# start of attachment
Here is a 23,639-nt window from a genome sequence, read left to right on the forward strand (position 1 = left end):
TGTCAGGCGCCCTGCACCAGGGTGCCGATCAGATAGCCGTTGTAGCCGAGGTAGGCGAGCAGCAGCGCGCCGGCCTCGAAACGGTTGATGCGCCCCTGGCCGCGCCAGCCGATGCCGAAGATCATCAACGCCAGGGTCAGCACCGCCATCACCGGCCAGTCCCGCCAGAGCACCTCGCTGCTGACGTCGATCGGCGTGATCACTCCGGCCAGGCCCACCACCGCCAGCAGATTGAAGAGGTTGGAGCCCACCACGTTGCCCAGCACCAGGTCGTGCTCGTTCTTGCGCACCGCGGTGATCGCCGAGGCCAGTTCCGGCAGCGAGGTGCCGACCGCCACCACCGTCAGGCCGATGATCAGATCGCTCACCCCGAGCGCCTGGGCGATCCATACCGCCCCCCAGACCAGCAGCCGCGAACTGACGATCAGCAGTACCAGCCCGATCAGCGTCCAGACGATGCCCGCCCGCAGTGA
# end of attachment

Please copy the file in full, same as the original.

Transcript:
Here is a 23,639-nt window from a genome sequence, read left to right on the forward strand (position 1 = left end):
TGTCAGGCGCCCTGCACCAGGGTGCCGATCAGATAGCCGTTGTAGCCGAGGTAGGCGAGCAGCAGCGCGCCGGCCTCGAAACGGTTGATGCGCCCCTGGCCGCGCCAGCCGATGCCGAAGATCATCAACGCCAGGGTCAGCACCGCCATCACCGGCCAGTCCCGCCAGAGCACCTCGCTGCTGACGTCGATCGGCGTGATCACTCCGGCCAGGCCCACCACCGCCAGCAGATTGAAGAGGTTGGAGCCCACCACGTTGCCCAGCACCAGGTCGTGCTCGTTCTTGCGCACCGCGGTGATCGCCGAGGCCAGTTCCGGCAGCGAGGTGCCGACCGCCACCACCGTCAGGCCGATGATCAGATCGCTCACCCCGAGCGCCTGGGCGATCCATACCGCCCCCCAGACCAGCAGCCGCGAACTGACGATCAGCAGTACCAGCCCGATCAGCGTCCAGACGATGCCCGCCCGCAGTGA